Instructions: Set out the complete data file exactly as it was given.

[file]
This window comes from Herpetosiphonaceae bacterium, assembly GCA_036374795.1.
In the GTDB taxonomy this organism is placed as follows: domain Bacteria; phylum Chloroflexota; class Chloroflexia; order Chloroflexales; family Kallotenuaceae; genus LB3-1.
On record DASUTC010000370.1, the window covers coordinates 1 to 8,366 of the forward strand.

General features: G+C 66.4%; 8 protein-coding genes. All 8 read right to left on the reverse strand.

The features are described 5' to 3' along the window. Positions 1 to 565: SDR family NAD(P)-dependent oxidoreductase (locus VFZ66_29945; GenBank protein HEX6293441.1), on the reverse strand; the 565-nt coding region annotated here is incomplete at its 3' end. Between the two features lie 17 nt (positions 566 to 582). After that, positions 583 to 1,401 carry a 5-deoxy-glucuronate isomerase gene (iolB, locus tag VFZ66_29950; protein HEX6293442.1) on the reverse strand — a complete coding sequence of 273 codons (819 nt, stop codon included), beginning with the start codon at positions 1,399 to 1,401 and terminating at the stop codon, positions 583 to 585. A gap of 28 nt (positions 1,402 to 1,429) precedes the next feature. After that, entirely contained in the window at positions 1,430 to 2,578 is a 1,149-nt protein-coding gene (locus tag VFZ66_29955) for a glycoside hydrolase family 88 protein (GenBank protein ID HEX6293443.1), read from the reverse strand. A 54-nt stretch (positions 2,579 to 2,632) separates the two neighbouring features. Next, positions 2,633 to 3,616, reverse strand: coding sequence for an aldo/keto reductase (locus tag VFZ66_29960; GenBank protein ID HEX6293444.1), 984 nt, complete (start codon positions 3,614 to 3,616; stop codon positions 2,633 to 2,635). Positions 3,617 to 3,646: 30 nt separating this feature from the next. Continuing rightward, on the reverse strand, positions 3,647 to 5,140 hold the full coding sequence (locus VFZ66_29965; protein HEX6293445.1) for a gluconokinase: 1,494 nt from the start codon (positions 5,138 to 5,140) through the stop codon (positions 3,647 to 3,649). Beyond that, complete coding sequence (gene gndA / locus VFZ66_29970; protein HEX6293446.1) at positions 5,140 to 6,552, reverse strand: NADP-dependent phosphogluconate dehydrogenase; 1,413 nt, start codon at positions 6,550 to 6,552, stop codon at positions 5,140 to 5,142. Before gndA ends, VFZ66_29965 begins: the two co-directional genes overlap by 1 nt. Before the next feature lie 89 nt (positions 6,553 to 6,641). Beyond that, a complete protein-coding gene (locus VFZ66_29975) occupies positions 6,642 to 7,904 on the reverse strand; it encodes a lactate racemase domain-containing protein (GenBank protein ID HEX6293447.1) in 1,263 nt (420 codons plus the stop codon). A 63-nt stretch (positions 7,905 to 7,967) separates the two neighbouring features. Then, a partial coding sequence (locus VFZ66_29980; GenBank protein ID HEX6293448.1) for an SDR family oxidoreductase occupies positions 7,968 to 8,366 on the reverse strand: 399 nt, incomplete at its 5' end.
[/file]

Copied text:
This window comes from Herpetosiphonaceae bacterium, assembly GCA_036374795.1.
In the GTDB taxonomy this organism is placed as follows: domain Bacteria; phylum Chloroflexota; class Chloroflexia; order Chloroflexales; family Kallotenuaceae; genus LB3-1.
On record DASUTC010000370.1, the window covers coordinates 1 to 8,366 of the forward strand.

General features: G+C 66.4%; 8 protein-coding genes. All 8 read right to left on the reverse strand.

The features are described 5' to 3' along the window. Positions 1 to 565: SDR family NAD(P)-dependent oxidoreductase (locus VFZ66_29945; GenBank protein HEX6293441.1), on the reverse strand; the 565-nt coding region annotated here is incomplete at its 3' end. Between the two features lie 17 nt (positions 566 to 582). After that, positions 583 to 1,401 carry a 5-deoxy-glucuronate isomerase gene (iolB, locus tag VFZ66_29950; protein HEX6293442.1) on the reverse strand — a complete coding sequence of 273 codons (819 nt, stop codon included), beginning with the start codon at positions 1,399 to 1,401 and terminating at the stop codon, positions 583 to 585. A gap of 28 nt (positions 1,402 to 1,429) precedes the next feature. After that, entirely contained in the window at positions 1,430 to 2,578 is a 1,149-nt protein-coding gene (locus tag VFZ66_29955) for a glycoside hydrolase family 88 protein (GenBank protein ID HEX6293443.1), read from the reverse strand. A 54-nt stretch (positions 2,579 to 2,632) separates the two neighbouring features. Next, positions 2,633 to 3,616, reverse strand: coding sequence for an aldo/keto reductase (locus tag VFZ66_29960; GenBank protein ID HEX6293444.1), 984 nt, complete (start codon positions 3,614 to 3,616; stop codon positions 2,633 to 2,635). Positions 3,617 to 3,646: 30 nt separating this feature from the next. Continuing rightward, on the reverse strand, positions 3,647 to 5,140 hold the full coding sequence (locus VFZ66_29965; protein HEX6293445.1) for a gluconokinase: 1,494 nt from the start codon (positions 5,138 to 5,140) through the stop codon (positions 3,647 to 3,649). Beyond that, complete coding sequence (gene gndA / locus VFZ66_29970; protein HEX6293446.1) at positions 5,140 to 6,552, reverse strand: NADP-dependent phosphogluconate dehydrogenase; 1,413 nt, start codon at positions 6,550 to 6,552, stop codon at positions 5,140 to 5,142. Before gndA ends, VFZ66_29965 begins: the two co-directional genes overlap by 1 nt. Before the next feature lie 89 nt (positions 6,553 to 6,641). Beyond that, a complete protein-coding gene (locus VFZ66_29975) occupies positions 6,642 to 7,904 on the reverse strand; it encodes a lactate racemase domain-containing protein (GenBank protein ID HEX6293447.1) in 1,263 nt (420 codons plus the stop codon). A 63-nt stretch (positions 7,905 to 7,967) separates the two neighbouring features. Then, a partial coding sequence (locus VFZ66_29980; GenBank protein ID HEX6293448.1) for an SDR family oxidoreductase occupies positions 7,968 to 8,366 on the reverse strand: 399 nt, incomplete at its 5' end.